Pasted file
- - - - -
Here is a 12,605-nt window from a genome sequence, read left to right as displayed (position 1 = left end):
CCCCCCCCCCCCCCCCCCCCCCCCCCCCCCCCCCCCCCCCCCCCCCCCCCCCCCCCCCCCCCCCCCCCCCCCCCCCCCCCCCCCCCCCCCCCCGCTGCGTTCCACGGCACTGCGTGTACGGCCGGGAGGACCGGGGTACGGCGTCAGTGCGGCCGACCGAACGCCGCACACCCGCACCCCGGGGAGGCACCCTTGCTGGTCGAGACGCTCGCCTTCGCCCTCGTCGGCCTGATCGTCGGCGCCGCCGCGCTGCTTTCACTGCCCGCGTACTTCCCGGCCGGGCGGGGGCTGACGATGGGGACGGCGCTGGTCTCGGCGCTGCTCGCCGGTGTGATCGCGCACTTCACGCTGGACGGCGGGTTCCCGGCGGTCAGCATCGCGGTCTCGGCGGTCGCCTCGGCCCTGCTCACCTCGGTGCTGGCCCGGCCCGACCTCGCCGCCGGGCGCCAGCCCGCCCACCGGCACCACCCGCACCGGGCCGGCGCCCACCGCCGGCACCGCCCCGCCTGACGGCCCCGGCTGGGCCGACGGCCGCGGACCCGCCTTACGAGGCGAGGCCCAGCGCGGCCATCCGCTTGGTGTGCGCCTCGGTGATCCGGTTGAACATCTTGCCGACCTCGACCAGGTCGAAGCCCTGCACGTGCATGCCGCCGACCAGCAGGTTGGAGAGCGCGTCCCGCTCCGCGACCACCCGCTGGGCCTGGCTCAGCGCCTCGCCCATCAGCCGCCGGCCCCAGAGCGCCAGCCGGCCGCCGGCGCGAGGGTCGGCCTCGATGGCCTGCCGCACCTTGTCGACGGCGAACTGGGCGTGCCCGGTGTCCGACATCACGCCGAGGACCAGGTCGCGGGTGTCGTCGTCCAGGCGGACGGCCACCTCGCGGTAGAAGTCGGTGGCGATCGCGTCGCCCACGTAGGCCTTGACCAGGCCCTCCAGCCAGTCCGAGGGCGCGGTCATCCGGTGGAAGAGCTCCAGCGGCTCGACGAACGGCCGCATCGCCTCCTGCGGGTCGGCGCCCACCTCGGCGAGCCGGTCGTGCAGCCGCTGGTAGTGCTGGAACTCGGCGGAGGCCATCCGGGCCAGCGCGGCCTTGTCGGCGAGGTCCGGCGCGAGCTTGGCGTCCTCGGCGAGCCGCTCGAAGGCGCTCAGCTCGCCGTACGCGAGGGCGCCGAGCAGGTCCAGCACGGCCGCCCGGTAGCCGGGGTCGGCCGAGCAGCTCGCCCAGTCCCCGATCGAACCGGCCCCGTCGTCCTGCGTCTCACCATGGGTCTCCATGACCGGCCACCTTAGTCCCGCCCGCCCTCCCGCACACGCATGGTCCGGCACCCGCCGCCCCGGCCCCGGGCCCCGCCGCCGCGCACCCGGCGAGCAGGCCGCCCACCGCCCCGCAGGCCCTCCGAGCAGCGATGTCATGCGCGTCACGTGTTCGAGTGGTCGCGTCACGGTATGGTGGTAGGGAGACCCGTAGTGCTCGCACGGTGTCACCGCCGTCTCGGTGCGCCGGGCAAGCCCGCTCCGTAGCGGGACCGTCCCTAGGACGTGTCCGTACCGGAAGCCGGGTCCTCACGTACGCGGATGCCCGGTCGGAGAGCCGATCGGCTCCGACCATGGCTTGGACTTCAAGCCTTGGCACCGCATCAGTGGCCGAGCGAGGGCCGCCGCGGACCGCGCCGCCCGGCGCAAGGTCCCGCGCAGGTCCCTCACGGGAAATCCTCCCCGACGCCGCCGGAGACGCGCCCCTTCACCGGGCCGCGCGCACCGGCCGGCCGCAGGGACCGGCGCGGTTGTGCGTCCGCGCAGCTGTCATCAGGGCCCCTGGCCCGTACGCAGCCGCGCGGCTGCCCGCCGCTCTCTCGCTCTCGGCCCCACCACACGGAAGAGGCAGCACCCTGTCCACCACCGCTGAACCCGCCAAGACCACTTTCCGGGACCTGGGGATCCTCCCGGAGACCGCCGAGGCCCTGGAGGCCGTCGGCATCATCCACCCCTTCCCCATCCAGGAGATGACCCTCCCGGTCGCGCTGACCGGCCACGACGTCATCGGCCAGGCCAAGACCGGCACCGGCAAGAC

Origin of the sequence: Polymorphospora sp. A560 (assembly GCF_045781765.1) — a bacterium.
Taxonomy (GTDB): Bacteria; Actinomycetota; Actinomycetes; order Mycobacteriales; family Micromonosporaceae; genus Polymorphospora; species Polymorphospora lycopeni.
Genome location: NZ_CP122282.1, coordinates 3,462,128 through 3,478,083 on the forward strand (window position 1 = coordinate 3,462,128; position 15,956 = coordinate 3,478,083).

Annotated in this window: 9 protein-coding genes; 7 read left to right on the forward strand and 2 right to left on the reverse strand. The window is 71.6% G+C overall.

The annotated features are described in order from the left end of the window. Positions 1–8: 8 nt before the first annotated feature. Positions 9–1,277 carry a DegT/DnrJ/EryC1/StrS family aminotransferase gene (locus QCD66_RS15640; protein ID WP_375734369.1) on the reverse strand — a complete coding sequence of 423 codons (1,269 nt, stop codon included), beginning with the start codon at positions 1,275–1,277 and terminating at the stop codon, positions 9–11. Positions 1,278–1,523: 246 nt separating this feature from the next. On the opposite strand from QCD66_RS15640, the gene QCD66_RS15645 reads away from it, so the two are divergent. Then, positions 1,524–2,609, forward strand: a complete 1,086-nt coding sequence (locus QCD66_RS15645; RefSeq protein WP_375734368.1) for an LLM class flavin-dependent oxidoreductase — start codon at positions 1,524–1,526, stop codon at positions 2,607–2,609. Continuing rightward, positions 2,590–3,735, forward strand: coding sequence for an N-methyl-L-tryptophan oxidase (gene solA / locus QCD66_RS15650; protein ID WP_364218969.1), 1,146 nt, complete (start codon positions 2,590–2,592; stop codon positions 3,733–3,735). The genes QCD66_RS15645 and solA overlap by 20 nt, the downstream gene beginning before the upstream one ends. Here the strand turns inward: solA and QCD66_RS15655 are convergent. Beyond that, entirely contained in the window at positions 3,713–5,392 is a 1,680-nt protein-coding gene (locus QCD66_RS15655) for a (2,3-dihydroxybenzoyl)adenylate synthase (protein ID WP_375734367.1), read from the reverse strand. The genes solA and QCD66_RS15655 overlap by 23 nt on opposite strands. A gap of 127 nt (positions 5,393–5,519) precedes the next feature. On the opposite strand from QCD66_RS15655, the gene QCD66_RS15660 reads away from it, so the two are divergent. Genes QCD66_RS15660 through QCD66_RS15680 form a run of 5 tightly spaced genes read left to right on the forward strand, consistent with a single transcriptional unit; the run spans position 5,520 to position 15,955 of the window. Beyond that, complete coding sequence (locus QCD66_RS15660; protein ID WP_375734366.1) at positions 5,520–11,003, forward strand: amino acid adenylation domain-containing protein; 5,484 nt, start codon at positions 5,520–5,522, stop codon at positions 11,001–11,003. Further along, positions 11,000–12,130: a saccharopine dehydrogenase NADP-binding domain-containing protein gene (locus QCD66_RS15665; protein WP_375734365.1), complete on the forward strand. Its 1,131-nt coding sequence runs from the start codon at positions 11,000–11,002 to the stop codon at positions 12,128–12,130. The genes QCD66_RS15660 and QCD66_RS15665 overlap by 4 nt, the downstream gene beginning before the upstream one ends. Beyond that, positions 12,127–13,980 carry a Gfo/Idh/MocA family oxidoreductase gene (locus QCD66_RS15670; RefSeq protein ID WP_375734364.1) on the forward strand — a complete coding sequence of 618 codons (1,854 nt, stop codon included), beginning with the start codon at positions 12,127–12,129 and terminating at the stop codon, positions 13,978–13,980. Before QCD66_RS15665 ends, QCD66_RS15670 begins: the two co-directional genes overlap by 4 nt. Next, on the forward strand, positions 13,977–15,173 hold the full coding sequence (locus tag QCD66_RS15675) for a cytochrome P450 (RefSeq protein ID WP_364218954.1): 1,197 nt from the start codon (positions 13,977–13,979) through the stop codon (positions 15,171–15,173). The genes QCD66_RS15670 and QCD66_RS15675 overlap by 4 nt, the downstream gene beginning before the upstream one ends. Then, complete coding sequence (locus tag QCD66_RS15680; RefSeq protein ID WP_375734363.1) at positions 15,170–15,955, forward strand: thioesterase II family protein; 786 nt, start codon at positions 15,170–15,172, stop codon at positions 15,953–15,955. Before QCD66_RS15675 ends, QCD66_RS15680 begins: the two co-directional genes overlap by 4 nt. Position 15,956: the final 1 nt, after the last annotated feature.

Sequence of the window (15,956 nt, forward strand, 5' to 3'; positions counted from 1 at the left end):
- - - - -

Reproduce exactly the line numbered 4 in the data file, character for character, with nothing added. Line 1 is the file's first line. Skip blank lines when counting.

Taxonomy (GTDB): Bacteria; Actinomycetota; Actinomycetes; order Mycobacteriales; family Micromonosporaceae; genus Polymorphospora; species Polymorphospora lycopeni.